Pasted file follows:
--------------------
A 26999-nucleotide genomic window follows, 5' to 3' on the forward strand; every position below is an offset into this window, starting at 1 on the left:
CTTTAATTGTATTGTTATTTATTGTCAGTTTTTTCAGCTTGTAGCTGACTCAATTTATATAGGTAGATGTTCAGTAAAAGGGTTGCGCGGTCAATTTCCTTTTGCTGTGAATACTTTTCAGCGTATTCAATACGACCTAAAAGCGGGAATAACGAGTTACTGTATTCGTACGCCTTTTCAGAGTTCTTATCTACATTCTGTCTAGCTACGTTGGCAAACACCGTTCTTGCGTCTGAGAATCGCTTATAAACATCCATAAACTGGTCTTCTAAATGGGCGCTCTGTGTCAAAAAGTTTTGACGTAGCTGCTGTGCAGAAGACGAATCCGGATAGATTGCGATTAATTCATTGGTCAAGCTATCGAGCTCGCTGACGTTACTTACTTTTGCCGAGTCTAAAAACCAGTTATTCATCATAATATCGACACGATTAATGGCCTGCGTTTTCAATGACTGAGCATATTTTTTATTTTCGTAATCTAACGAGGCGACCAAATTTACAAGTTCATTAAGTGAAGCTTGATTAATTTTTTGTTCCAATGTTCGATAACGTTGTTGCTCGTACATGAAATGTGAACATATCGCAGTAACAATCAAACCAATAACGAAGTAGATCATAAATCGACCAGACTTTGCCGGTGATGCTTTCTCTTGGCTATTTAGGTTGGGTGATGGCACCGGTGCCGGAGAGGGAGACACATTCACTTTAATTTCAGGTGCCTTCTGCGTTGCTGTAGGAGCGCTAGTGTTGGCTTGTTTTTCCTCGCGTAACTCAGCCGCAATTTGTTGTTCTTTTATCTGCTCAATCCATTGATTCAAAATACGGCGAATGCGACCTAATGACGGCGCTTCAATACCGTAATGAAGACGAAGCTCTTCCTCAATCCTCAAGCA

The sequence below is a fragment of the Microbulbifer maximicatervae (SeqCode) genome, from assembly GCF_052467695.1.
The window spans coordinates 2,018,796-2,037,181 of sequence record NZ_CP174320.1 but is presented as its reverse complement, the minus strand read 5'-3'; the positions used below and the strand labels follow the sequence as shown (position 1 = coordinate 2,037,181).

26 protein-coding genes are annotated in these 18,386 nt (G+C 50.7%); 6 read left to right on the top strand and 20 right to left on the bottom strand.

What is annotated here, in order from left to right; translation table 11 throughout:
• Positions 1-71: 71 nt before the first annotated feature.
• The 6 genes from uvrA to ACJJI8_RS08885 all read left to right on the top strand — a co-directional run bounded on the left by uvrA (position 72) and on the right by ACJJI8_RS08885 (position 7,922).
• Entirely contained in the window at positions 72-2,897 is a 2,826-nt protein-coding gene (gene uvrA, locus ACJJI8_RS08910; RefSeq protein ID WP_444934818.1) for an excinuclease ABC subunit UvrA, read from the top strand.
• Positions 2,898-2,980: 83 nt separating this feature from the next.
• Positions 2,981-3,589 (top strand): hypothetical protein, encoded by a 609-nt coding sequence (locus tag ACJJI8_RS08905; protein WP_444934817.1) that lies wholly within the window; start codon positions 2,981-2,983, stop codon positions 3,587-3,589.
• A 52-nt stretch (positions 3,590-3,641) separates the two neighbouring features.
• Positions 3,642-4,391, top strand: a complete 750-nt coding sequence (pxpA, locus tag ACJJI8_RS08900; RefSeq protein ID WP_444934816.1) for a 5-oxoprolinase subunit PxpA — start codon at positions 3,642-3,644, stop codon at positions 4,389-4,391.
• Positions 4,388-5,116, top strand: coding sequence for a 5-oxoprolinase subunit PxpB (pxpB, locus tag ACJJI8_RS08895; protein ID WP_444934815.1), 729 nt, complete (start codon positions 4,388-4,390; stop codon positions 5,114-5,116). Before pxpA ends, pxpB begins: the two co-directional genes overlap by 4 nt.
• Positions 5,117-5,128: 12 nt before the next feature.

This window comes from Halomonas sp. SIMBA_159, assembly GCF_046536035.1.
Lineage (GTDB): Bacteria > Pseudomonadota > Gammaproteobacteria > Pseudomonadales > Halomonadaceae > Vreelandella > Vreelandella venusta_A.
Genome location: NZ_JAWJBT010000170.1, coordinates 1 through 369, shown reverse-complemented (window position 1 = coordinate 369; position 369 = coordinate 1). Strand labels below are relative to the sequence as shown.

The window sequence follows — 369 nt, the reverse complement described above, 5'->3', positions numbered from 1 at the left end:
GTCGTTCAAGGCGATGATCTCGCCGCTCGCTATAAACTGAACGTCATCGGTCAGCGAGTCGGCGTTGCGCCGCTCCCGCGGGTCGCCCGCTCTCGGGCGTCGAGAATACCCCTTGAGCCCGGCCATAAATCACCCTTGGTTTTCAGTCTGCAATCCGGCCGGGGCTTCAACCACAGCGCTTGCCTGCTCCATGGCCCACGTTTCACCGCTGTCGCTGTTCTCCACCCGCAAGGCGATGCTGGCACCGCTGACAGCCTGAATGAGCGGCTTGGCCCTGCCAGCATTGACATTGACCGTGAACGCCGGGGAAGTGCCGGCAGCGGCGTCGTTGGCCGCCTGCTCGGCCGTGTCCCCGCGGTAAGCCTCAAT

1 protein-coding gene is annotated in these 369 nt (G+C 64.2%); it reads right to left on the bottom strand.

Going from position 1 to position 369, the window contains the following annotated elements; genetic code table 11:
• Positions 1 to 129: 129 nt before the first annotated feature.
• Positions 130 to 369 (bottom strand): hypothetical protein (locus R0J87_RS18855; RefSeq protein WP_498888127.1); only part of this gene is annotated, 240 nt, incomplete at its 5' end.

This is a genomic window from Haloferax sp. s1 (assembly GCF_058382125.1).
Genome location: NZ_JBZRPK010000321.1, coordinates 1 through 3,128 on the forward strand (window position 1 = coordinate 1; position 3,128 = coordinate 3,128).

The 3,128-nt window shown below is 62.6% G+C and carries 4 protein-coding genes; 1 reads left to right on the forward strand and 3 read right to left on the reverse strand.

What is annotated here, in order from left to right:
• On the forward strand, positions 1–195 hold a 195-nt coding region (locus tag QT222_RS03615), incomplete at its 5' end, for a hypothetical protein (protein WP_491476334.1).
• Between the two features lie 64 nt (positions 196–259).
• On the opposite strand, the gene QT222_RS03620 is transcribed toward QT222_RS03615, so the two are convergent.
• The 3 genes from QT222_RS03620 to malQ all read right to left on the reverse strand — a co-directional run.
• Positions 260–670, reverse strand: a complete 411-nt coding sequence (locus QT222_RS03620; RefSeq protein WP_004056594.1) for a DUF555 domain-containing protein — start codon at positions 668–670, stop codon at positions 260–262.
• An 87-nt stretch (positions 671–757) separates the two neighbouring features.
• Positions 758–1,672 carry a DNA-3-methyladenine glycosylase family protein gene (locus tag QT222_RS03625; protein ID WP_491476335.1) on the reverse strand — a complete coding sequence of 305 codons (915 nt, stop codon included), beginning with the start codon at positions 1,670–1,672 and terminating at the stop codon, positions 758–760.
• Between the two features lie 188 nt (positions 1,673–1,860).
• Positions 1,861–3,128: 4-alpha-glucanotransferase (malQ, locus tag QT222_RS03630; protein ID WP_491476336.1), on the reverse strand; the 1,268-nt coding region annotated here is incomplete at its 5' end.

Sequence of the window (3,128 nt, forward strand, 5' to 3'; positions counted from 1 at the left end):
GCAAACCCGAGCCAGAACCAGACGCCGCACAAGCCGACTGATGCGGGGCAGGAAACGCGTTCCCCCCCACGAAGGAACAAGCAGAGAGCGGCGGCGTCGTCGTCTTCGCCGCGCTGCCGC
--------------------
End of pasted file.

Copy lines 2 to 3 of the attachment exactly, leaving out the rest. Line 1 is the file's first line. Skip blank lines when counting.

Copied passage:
CTTTAATTGTATTGTTATTTATTGTCAGTTTTTTCAGCTTGTAGCTGACTCAATTTATATAGGTAGATGTTCAGTAAAAGGGTTGCGCGGTCAATTTCCTTTTGCTGTGAATACTTTTCAGCGTATTCAATACGACCTAAAAGCGGGAATAACGAGTTACTGTATTCGTACGCCTTTTCAGAGTTCTTATCTACATTCTGTCTAGCTACGTTGGCAAACACCGTTCTTGCGTCTGAGAATCGCTTATAAACATCCATAAACTGGTCTTCTAAATGGGCGCTCTGTGTCAAAAAGTTTTGACGTAGCTGCTGTGCAGAAGACGAATCCGGATAGATTGCGATTAATTCATTGGTCAAGCTATCGAGCTCGCTGACGTTACTTACTTTTGCCGAGTCTAAAAACCAGTTATTCATCATAATATCGACACGATTAATGGCCTGCGTTTTCAATGACTGAGCATATTTTTTATTTTCGTAATCTAACGAGGCGACCAAATTTACAAGTTCATTAAGTGAAGCTTGATTAATTTTTTGTTCCAATGTTCGATAACGTTGTTGCTCGTACATGAAATGTGAACATATCGCAGTAACAATCAAACCAATAACGAAGTAGATCATAAATCGACCAGACTTTGCCGGTGATGCTTTCTCTTGGCTATTTAGGTTGGGTGATGGCACCGGTGCCGGAGAGGGAGACACATTCACTTTAATTTCAGGTGCCTTCTGCGTTGCTGTAGGAGCGCTAGTGTTGGCTTGTTTTTCCTCGCGTAACTCAGCCGCAATTTGTTGTTCTTTTATCTGCTCAATCCATTGATTCAAAATACGGCGAATGCGACCTAATGACGGCGCTTCAATACCGTAATGAAGACGAAGCTCTTCCTCAATCCTCAAGCA

The sequence below is a fragment of the Microbulbifer maximicatervae (SeqCode) genome, from assembly GCF_052467695.1.